May 12, 2022

Congrats to the Social Medicine Program at UCSF and Zuckerberg General Hospital - ACEP SEMS Distinguished Program Award

This award is intended to recognize and honor a department or program that has demonstrated an outstanding commitment to advancing Social EM, resulting in tangible benefit to the institution and its community. On behalf of the ACEP Social EM Section Awards Committee, we are pleased to present the 2021 Distinguished Program Award to The Social Medicine Program at UCSF and Zuckerberg San Francisco General Hospital and its leaders, Hemal Kanzaria, Jenna Bilinski, Kenneth Hill, Jack Chase, and Sandra Hall.

The Social Medicine Program is a collaboration between UCSF and the Department of Public Health. It was founded in 2017 in order to offer team-based collaborative care with linkage to community social and medical services for ED patients with complex self-identified social needs, including homelessness, substance use, mental illness, and food insecurity. Its mission is to provide equitable and exceptional care for people with complex biopsychosocial needs through multidisciplinary teamwork, systems-integration, and data-driven improvement. The program now provides care through numerous initiatives, including a Social Medicine consult service, medications-in-hand without charge, linkage to transitional housing, and initiation of substance use treatment.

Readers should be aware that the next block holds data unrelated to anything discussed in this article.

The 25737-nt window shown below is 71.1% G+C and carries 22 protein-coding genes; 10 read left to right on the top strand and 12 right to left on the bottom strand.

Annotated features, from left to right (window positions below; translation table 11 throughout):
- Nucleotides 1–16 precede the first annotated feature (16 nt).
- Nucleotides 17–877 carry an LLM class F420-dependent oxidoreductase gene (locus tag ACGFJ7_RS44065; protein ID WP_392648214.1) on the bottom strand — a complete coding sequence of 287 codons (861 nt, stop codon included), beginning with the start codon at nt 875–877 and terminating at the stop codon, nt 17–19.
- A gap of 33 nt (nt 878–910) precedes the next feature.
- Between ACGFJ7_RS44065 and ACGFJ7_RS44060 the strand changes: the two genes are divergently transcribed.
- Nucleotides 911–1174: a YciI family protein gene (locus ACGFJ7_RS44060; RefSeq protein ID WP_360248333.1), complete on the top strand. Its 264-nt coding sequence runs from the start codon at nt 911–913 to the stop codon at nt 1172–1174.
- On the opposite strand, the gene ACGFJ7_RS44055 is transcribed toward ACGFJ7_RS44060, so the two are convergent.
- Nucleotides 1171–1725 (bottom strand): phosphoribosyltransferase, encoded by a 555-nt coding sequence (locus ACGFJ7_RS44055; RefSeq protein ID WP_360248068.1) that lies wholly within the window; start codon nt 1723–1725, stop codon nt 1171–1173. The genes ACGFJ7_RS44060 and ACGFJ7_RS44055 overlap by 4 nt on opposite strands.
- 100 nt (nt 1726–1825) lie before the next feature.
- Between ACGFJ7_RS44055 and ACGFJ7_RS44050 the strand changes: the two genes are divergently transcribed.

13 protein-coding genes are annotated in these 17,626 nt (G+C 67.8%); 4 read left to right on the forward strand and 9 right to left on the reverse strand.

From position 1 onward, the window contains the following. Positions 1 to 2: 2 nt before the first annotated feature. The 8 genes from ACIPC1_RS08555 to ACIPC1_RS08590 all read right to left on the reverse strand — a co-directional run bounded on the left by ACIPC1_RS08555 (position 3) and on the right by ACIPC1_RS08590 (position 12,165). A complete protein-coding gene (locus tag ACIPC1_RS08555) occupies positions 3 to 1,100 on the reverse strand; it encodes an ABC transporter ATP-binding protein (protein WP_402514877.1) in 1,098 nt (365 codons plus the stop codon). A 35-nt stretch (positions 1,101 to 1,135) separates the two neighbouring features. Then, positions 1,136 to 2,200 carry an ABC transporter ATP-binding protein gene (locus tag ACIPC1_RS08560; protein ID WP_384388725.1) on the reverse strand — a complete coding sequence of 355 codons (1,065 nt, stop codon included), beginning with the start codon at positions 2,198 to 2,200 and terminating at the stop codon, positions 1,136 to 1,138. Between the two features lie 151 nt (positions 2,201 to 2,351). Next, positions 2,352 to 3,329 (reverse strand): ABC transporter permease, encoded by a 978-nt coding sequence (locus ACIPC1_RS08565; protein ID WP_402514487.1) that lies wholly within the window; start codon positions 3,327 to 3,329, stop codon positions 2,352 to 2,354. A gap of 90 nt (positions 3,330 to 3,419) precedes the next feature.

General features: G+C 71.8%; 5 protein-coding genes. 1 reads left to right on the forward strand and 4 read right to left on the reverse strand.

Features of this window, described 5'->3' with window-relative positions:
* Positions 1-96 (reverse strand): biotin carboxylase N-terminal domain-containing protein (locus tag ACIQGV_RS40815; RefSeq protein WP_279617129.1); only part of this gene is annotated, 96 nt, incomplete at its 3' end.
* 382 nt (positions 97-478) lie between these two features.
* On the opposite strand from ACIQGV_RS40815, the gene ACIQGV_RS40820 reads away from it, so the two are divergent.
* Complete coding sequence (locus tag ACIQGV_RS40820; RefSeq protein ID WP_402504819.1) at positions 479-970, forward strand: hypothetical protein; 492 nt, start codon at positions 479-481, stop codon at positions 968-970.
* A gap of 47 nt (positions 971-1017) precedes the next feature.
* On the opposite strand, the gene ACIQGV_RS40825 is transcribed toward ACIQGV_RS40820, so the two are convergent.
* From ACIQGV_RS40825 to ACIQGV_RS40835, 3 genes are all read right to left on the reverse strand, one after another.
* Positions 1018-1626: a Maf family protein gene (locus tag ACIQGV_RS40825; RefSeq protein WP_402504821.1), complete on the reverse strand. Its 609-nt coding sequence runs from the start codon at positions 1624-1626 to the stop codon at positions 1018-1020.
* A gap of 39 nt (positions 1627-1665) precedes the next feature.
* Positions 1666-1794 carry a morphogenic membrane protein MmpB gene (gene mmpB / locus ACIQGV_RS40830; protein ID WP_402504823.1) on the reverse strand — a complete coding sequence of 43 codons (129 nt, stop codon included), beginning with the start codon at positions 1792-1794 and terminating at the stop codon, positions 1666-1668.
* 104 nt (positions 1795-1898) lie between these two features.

Since its inception, the Social Medicine program has made a significant impact on its community, providing care for over 6,000 patients with complex medical, behavioral health, and social needs, preventing hundreds of admissions and readmissions, connecting many patients to stable housing, and establishing a patient care supply initiative to provide essential items to community members in need during the pandemic. It has also succeeded in scaling up to a larger hospital-level initiative in the form of an inpatient Complex Care Team, which is modeled upon the Social Medicine Program and works to decrease preventable usage of acute care services by addressing patients’ social needs and facilitating access to care.

Additionally, the program has worked to disseminate its practices throughout the medical community, publishing an article in JAMA Performance Improvement, recording a JAMA Do No Harm Podcast, authoring an Academic Life in Emergency Medicine blog piece, and participating in numerous invited local, regional, and national presentations. The Social Medicine Program has not only left a substantial impact on its hospital system and the San Francisco community, but has also served as a model for interdisciplinary collaboration and expansion of social EM efforts beyond the ED to take on larger systems-level change, feats that will inspire and guide others to follow in its footsteps.

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